Last weekend, Kathryn and I were watching a movie of her choosing. The first ten to fifteen minutes of the movie consisted of multiple bombings and fist fights between lots of different characters who all had some mysterious (but deep) connection. Unfortunately, I couldn’t figure out what the story was. Kathryn insisted that I should just ride it out, saying that it would all come together eventually, and that it really was a great movie. (Uh-huh). I responded that if a movie’s story hadn’t emerged within the first ten to fifteen minutes, it probably never would, and therefore it couldn’t be a great movie. (I should mention that the last time I waited for a movie’s story to begin was when I watched 2001: A Space Odyssey. And I know that as a film major I am not supposed to knock this fine specimen of film-making history, but that was several hours of my life I will never get back … simply waiting for the story to start). Kathryn berated my taste in movies, saying I couldn’t possibly know a good movie in the first ten to fifteen minutes. After some debate on the topic, I watched The Sound of Music and she went to bed.

How is it that my sister and I, who were virtually raised the same way (she is the baby, so some concessions must be made) and come from the same background, have such different opinions on what a good movie is? At the risk of sounding a bit elitist here (but believe me, that’s not my intent), the biggest difference in how we determine what makes a good movie stems from the fact that I studied film theory for two years. I know the rules that a good film-maker follows. (One of the rules is that you have to set up the story and characters within the first ten to fifteen minutes of the movie).  I also know that you can’t just break the rules to break the rules – you must have a reason for breaking the rules, and that reason must be related to the story or point you are trying to get across.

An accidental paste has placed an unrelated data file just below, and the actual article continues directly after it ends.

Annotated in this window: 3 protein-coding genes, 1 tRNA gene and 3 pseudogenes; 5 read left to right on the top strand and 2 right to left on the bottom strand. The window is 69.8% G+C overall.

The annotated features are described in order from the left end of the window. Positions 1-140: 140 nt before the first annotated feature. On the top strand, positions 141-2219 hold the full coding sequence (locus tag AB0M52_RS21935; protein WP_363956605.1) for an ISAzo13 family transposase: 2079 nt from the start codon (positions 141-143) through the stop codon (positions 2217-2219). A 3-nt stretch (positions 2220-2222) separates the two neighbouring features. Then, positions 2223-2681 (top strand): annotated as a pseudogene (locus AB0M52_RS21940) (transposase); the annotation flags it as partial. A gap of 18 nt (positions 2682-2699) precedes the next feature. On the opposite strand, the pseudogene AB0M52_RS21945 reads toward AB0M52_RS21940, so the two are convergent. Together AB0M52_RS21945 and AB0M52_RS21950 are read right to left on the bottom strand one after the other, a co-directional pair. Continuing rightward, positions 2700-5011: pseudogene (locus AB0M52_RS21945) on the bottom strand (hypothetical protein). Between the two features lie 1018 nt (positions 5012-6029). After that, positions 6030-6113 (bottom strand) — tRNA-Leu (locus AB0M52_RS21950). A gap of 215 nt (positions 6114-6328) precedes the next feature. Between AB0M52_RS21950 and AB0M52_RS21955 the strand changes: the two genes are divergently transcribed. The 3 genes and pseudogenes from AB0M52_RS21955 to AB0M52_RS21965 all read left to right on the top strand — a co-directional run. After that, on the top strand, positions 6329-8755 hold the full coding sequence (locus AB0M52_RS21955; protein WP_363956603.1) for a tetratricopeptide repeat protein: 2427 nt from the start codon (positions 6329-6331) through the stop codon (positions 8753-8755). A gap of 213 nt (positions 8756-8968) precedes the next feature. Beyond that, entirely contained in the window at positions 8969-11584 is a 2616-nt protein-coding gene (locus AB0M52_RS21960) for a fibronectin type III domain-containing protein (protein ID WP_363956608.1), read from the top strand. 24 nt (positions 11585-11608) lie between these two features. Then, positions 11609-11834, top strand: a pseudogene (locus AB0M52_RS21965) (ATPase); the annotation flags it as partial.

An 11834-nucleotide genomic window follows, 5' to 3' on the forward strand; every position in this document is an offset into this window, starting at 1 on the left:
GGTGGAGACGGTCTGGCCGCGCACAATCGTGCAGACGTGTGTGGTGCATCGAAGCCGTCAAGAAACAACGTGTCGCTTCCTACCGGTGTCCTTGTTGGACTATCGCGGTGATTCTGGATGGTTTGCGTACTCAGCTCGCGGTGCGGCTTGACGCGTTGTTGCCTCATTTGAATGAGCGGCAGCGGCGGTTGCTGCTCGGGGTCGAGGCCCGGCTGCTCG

This has nothing to do with my degree, this has to do with me studying and understanding an art form I am passionate about. In order to create excellent art the artist either must follow or purposefully manipulate the rules of his or her chosen art form. In order to follow or purposefully manipulate the rules, the artist must first know those rules inside and out.

One movie that exemplifies manipulation of the rules for visual intent is The King’s Speech, based on the true story of King George VI and how he perseveres through a speech impediment. When you listen to the actual tapes of the fictionalized speech at the end of the movie, it is incredibly hard to listen to because of the stammering and stumbling. The task the film-maker must have had was, “How do we translate this discomfort visually?” 

As I said earlier, in film-making we have rules and a lot of these rules dictate how a shot should be framed. When framing a person, the shot must observe proper headroom and leadroom. And then there is the rule of thirds: objects should be framed on one of the two horizontal lines or at one of the four points of intersection. You may be reading this and have NO idea what I’m talking about, but I promise you if I showed you a movie where these rules are not followed, you would notice. We were created to observe art a certain way, and so when something isn’t right with a shot, our eyes tell our brains. (That of course, is the non-scientific explanation). It causes us discomfort.

So we have a movie where we are visually trying to portray the awkwardness the character is going through. How do we do that? Awkward shot composition. In many situations the film-maker breaks leadroom  and headroom rules to give the viewer a sense of awkwardness.

Speech therapist should be to the left and back some, if our film-makers weren’t trying to get a visual message across.

So I suppose the movie Kathryn and I started watching this past weekend could have had some reason for taking longer in setting up its plot and characters. I just wasn’t going to stick with it to find out.

To be continued…


Lydia holds a Bachelor of Arts in Radio, Television, and Film. She is passionate about reaching artists with the good news of Jesus Christ. (Also, she has been wanting to analyze The King’s Speech for a very long time because it was the first movie she watched where manipulating the rules really “clicked”).